• Your solution needs to group messages into transactions
  • You have a requirement to provide role-based access control to the topics, and different rights/permissions for producers and consumers 
  • Your application requires logging and/or monitoring
  • Your application processes many messages per day (Kafka is an infinite data stream) or experiences high workload (with message sizes up to 1MB as a best practice) 
  • Your application requires specified data retention periods and not long term storage
  • Your application requires the flexibility and scalability of a multi-subscriber pub/sub system 
  • Your application needs to publish and consume batches of messages

When to Consider Azure Service Bus:

  • Your solution needs to receive messages without having to poll the queue
  • Your solution requires a guaranteed first-in-first-out (FIFO) ordered delivery
  • Your solution needs to support automatic duplicate detection
  • Your solution needs to group messages into transactions
  • Your application handles messages that fall in the size range of 64KB to 256KB
  • You have a requirement to provide role-based access control to the queues, and different rights/permissions for producers and consumers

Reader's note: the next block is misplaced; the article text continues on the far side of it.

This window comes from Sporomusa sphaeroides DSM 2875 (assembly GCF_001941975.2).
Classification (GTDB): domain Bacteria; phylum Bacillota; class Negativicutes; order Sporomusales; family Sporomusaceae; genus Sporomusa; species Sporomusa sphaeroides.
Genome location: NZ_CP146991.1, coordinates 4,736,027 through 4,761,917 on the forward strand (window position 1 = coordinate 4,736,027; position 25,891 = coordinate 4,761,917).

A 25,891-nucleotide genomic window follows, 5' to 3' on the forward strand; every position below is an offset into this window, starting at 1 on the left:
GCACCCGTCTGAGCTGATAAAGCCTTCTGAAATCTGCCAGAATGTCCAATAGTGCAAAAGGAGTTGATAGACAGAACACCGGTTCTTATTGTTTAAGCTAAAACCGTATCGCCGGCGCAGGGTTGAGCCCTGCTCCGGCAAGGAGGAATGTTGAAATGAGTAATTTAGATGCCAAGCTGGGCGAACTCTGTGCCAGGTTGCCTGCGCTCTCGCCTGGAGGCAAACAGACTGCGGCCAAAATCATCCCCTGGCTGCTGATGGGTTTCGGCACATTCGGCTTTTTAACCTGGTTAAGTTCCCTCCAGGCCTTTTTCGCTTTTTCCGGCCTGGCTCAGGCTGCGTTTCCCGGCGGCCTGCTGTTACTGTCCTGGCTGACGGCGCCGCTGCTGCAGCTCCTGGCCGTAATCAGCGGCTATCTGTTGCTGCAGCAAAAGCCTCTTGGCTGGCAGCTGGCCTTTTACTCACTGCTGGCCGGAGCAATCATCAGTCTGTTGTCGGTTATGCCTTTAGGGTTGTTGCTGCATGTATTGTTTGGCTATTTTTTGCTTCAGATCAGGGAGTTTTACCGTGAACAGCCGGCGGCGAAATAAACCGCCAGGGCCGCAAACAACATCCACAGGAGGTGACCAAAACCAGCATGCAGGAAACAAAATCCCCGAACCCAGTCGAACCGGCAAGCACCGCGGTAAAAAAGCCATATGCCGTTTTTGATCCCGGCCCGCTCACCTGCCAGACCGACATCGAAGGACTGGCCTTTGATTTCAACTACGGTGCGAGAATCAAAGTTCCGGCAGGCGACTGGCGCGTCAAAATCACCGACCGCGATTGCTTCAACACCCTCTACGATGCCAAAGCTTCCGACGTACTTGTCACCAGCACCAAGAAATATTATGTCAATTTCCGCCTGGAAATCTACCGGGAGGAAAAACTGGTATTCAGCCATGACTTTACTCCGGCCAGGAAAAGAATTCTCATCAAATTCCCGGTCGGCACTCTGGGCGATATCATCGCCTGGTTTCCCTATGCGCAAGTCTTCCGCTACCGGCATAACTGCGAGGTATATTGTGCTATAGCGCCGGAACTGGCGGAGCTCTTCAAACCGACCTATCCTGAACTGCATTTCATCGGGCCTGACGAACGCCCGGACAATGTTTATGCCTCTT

• Your queue size won’t grow larger than 80GB (limitation on messages held in queue)
  • Your messaging solution needs to have strong delivery guarantees without the need to build the additional infrastructure components
  • Your solution needs to publish and consume batches of messages

Apache Kafka vs Azure Service Bus

The following tables detail specific areas of comparison between pure open source Apache Kafka vs Azure Service Bus:

  FeaturesOpen Source Apache KafkaAzure Service Bus
Core DatabaseApache Kafka100% Open SourceProprietary
HostingAnywhereAzure only
Use CasesMessagingActivity TrackingMetrics/MonitoringLog AggregationStream ProcessingEvent SourcingCommit LogMessagingMessage QueuingIoT IngestionMetrics/Monitoring
QueuesYesBasic Tier
Scheduled  MessagesYesBasic Tier
TopicsYesStandard and Premium Tier
TransactionsYesStandard and Premium Tier
Duplicate DetectionAutomaticAutomatic (Standard and Premium Tier Only)
SessionsYesStandard and Premium Tier
Message SizeNo Limit(Preferably 1MB)256 Kb/1 MB (Tier-based)
Resource IsolationYesPremium Tier Only
Purging  Topics/QueuesYesNo
Max Queue Size/Message LimitInfinite Data Stream1 GB to 80 GB